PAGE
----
In Hawke’s Bay, New Zealand, strict infection control measures are in place in some wards of the hospital to prevent the spread of Norovirus, a highly contagious vomiting and diarrhea bug.


Chief Medical and Dental Officer John Gommans said Norovirus was circulating in the community.  Patients, with the bug, had been admitted to hospital, and some hospital staff were also affected.

Visitors to hospital are reminded that they should stay away from visiting family or friends in hospital if they are sick. “If you are unwell with vomiting and diarrhea or have been around people who have been unwell – please do not visit the hospital for at least 48 hours,” he said.

People visiting Hawke’s Bay Hospital may also find that some wards were closed to new admissions and visiting would be restricted and only allowed in exceptional circumstances to some areas of the hospital.

“The infection control measure we have put in place should contain any spread through the hospital, but as it is highly contagious we are being very vigilant, and will isolate other areas of the hospital to visitors if we have to,” Dr Gommans said.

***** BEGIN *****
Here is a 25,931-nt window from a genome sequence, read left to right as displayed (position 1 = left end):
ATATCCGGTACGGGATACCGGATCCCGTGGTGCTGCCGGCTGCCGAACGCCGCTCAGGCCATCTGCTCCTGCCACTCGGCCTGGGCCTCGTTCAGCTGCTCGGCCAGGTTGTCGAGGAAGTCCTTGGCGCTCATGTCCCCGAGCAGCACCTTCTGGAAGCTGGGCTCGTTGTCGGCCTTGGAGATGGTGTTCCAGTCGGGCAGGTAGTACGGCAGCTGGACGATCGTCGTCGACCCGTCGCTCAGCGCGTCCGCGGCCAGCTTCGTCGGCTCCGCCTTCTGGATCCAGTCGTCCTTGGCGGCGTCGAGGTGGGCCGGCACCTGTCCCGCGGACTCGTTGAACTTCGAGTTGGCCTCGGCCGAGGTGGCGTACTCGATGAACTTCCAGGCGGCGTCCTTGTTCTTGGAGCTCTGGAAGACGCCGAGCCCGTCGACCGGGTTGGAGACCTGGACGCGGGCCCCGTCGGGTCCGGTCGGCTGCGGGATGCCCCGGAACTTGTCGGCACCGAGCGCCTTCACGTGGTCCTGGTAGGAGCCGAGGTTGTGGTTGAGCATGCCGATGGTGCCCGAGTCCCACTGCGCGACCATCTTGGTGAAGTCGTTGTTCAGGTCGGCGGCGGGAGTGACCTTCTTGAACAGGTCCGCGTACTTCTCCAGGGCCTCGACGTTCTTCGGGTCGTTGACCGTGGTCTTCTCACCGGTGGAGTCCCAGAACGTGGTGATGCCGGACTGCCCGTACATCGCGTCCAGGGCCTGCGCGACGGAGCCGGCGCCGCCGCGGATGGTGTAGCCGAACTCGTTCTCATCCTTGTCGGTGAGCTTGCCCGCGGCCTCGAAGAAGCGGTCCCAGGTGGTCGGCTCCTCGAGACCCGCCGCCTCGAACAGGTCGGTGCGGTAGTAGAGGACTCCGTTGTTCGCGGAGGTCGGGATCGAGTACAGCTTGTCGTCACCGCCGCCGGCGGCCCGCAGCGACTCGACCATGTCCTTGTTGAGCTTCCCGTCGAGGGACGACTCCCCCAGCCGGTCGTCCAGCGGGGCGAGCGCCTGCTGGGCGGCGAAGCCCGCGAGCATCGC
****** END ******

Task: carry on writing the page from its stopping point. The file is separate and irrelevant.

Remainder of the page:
Medical Officer of Health Nick Jones said it is likely the bug is circulating in the community. “To help prevent the spread of the virus it was very important for anyone with nausea, vomiting, diarrhea, stomach cramps to stay away from work for 48 hours after symptoms disappear. Sick children should also be kept away from school for the same period of time,” he said.

If symptoms don’t get better, or if people are becoming dehydrated they should seek medical attention. However it is important to phone ahead to your general practice clinic for advice, if you become concerned.

Dr Jones said anyone attending the Hawke’s Bay show this week, should also be mindful Norovirus was circulating and wash hands thoroughly before eating food, and be very thorough with hand washing after using public toilets.

Good hand cleaning; washing hands often with soap and warm water for at least 20 seconds, before drying thoroughly helped prevent spreading the bug to someone else.